Home News When fake news hurts

When fake news hurts

When fake news hurts

Tutume alleged ritual murder suspects set the record straight

In the era where mainstream media is grappling with the reality of fake news, finding fact from fiction has become an even more delicate exercise.

In the past week, allegations of the murder of a Zimbabwean man in Tutume spread like veld fire in the village and on social media.

Two well known men in the village reportedly killed and skinned a Zimbabwean for muti purposes.

Former Tutume Brigades Coordinator Bigbo Chavaphi and retired former Tutume Council employee, Thoro Mbaakanyi were fingered in the unusual ritual murder.

The Voice took a short trip to Tutume in search of the two men whose names were being peddled by citizen ‘journalists’.

Chavaphi who runs a vegetable farm in the outskirts of the village and supplies all vendors in Tutume did not take kindly to the news.

Chavaphi said the allegations doing rounds in the village were upsetting.

“I don’t know how to explain this. My family is worried sick about this baseless rumours peddled by people who don’t have guts to come out into the open,” Chavaphi told The Voice.

The respected Tutume businessman said he received calls from family members who also learnt through social media that he was detained by the police after being caught red handed with a corpse.

“It is a deliberate ploy from my detractors to tarnish my name,” he said.

The Brigade administrator turned farmer said he has worked so hard for everything he owns and would not take kindly to his name being dragged in the mud by individuals hiding behind pseudo names on Facebook.

“It’d be most unfortunate for me to be involved in something like that when I’ve come this far through hard work,” he said.

The irate senior citizen said he suspects some political opponents who got wind that he intended to run for political office to be behind the malicious rumour.

“I’ve had it. I won’t even run for political office if this is what it brings,” he said.

He added that his name might have been also mentioned because the two Zimbabwean men who allegedly went missing passed at his farm in the company of one Thoro Mbaakanyi.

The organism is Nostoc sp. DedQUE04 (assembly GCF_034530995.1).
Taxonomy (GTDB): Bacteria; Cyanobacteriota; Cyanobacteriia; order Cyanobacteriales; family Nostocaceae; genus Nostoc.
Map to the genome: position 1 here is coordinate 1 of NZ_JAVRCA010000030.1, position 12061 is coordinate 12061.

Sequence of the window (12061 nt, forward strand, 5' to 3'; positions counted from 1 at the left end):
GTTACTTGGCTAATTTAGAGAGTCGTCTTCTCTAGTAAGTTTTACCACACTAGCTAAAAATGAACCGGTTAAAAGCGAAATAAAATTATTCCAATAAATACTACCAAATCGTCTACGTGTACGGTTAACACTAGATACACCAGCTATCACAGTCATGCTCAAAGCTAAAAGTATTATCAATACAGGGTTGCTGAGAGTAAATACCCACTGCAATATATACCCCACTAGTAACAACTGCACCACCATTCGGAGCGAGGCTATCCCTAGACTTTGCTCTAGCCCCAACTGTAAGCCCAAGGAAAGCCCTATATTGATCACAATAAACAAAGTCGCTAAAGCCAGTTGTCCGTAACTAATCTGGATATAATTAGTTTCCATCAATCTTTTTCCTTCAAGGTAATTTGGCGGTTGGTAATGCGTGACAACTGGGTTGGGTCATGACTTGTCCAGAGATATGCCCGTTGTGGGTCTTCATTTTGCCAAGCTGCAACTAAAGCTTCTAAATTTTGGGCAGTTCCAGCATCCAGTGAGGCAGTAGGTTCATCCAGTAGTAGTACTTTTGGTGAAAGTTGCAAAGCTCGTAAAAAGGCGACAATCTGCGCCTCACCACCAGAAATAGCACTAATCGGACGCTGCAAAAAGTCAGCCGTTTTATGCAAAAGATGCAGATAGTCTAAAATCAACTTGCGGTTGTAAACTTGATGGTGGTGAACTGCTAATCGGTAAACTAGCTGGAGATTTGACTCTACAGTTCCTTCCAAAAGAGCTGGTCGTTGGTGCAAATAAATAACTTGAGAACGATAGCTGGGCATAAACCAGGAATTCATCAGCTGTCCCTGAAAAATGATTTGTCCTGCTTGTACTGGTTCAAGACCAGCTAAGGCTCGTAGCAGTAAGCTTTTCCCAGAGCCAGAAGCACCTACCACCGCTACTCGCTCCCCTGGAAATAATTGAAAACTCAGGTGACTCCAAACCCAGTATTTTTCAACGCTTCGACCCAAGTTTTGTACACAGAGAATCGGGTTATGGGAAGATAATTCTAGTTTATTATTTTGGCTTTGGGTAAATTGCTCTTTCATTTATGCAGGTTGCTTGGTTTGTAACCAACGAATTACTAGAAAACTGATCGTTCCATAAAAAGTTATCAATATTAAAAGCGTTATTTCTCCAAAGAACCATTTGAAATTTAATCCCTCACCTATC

“That was the last time I saw them. I also heard that the two are alive and well in Selolwane,” he said.

The Voice also tracked down Mbaakanyi to his yard in Tutume. The visibly worried retired council labourer confirmed that he too heard the rumours.

“I’m ashamed to even walk in the village because it looks like everyone is talking about me,” he said.

Midway through the interview two gentlemen arrive in the yard and immediately tell Mbaakanyi that they came to check on him after hearing about his arrest for murder.

“You see, this has been my life this week. This issue is hurting me, my children and relatives are calling me from as far as Gaborone because someone decided to write an evil lie about us,” he said.

“I hope The Voice will clear my name so I could enjoy my retirement in peace,” added Mbaakanyi.

He said what is even more worrying for him is that the rumour is rife in the village but the originator remains faceless.

“If I had killed a person, wouldn’t I be in jail right now? No one kills another person and walks around like I’m doing,”said Mbaakanyi.

Tutume Police Station Commander Jerry Halahala dismissed the rumour as mere village gossip.

“This is a serious matter and if that was indeed true I’d know,” he said.